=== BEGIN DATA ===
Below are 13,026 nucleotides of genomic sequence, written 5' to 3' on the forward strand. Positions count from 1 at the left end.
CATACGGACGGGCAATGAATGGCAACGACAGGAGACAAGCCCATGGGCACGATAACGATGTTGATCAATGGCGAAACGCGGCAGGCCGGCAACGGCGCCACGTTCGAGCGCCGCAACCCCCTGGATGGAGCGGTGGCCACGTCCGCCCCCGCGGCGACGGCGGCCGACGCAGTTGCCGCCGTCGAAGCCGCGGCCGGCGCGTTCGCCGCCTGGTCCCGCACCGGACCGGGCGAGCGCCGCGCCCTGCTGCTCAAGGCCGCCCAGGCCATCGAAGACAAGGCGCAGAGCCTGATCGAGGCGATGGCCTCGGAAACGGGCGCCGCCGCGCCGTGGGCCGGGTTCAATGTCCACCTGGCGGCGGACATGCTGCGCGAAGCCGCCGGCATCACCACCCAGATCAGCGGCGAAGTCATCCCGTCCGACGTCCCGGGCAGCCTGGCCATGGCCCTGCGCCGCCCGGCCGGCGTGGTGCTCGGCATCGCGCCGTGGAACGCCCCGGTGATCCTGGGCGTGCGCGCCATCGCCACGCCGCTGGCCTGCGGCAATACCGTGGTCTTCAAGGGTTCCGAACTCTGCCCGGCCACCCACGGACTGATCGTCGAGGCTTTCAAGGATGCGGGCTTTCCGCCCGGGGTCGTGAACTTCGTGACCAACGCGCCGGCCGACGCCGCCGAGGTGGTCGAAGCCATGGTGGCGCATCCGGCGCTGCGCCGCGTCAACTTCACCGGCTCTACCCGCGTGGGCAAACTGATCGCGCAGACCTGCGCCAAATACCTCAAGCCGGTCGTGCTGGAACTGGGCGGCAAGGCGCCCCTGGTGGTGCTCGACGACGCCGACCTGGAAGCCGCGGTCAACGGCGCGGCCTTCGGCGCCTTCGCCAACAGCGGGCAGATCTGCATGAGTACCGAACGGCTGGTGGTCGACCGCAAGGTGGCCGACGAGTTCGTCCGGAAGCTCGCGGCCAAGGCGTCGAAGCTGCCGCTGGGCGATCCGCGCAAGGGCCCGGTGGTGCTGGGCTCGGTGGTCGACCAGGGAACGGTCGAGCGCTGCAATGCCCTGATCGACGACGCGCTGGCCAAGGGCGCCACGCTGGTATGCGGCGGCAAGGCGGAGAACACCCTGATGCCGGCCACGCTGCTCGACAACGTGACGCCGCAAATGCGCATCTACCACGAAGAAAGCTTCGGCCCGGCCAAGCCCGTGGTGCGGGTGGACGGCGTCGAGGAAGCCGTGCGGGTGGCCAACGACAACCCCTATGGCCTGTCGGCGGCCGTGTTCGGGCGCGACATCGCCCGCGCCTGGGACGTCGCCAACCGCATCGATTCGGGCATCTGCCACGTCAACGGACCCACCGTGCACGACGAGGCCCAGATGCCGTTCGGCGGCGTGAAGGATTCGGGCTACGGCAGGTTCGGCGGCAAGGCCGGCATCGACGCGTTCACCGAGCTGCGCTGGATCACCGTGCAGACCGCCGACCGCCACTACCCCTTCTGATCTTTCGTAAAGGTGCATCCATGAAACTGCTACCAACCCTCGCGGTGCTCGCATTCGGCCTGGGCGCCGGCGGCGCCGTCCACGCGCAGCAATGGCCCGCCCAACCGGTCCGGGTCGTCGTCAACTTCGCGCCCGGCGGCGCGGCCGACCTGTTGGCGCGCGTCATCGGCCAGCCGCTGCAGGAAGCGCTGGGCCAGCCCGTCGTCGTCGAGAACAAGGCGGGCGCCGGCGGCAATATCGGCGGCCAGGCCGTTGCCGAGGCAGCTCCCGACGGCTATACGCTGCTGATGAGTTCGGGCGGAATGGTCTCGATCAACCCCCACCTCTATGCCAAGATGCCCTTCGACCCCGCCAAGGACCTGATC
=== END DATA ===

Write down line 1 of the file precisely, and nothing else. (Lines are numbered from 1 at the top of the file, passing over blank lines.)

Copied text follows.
Below are 13,026 nucleotides of genomic sequence, written 5' to 3' on the forward strand. Positions count from 1 at the left end.